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Will Congress Protect Me From The Jetsons?

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Being a writer is a very solitary profession. A lot of time is spent figuring out ways to avoid writing. On one of those occasions, I was channel surfing through the 200 or so channels that I have on my cable system. I happened across a retro channel dedicated to old cartoons. An episode of The Jetsons caught my eye, but it was something that caught my ear that shook me to the core. Wife Jane Jetson was lamenting that she no longer understood her 15-year-old daughter, Judy Jetson. On the surface, parents not understanding teenage children would not be so earth shattering. But Jane Jetson went on to say that she was only 33-years-old. Now I’m not a math wiz, but even I was able to figure out that Jane gave birth to Judy when she was only 18-years-old. Jane was a teenage mom. I don’t know how old her husband George was, but it is safe to assume that he was also a teenager when he and Jane first had sex. For all I know, they may not have even been married. What were the cartoon writers thinking in 1962? Where were the network censors? More importantly, why hadn’t Congress protected me from this assault on my young, impressionable psyche?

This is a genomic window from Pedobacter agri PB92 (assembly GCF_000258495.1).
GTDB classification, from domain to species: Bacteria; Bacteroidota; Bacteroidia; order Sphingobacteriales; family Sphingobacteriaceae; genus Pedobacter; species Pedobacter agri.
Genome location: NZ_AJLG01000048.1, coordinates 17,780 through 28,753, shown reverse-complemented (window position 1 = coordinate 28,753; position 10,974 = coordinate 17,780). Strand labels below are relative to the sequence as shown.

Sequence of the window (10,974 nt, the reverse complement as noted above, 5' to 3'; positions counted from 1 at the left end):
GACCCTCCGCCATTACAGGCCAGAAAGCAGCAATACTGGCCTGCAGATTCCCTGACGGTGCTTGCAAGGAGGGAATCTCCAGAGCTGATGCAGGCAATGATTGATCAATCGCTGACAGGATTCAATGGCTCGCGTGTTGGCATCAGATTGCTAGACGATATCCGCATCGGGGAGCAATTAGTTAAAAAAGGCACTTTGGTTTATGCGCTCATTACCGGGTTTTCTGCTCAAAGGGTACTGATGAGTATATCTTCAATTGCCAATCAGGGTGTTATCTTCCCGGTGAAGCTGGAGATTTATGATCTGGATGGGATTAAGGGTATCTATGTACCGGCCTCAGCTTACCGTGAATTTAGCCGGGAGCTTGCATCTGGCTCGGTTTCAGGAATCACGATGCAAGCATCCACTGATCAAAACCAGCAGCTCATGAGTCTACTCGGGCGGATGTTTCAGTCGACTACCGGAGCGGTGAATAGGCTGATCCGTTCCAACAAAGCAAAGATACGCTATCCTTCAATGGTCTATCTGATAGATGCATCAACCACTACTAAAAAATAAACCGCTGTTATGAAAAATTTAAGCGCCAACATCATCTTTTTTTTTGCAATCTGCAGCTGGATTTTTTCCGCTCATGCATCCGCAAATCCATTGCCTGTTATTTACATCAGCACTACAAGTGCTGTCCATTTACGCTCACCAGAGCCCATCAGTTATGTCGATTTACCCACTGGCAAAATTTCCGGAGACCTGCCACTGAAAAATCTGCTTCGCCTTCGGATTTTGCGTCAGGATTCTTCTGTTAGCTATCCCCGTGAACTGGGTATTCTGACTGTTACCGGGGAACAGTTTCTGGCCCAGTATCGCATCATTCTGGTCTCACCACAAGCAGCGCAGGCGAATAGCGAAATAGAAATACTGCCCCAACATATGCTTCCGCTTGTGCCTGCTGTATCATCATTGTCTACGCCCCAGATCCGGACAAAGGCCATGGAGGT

Since the attack on the World Trade Center in 2001, the most egregious attack that this country has ever known, Congress has devoted hundreds of hours of committee and floor time debating whether four letter words uttered on radio and television or the accidental glimpse of a woman’s breast during a nationally televised football game (a reprehensible act of visual terrorism happening so quickly that, unless you still-framed your digital video recorder, you would have missed it entirely) is contributing to the moral decay of civilization as we know it. The result of “Breastgate” was the imposition of millions of dollars in fines against the offending television stations. The Federal Communications Commission also threatened both television and radio stations with fines of up to $500,000 should they even accidentally hurl an expletive across the public airwaves.

I’m feeling better these days as I settle down to an evening of television with my unregulated microwave popcorn and bottled water. I drink bottled water because fines for introducing pollutants into the public water supply average a paltry $50,000, but I can rest assured that my mind will be kept pure.

In 1962, Congress worried about the Cold War and the Cuban missile crisis. The current Congress seems more concerned about an imagined war on indecency than the very real war in Iraq and the threat of terrorism occurring on our soil. Apparently, the 1962 Congress was more concerned with national safety than what was being broadcast on radio and television because they never once brought up for debate whether or not a cartoon show called The Jetsons was promoting teenage pregnancy.

In 1962, politicians debated legislation aimed at protecting the lives and freedoms of all Americans. Morality remained a personal…not a political choice.

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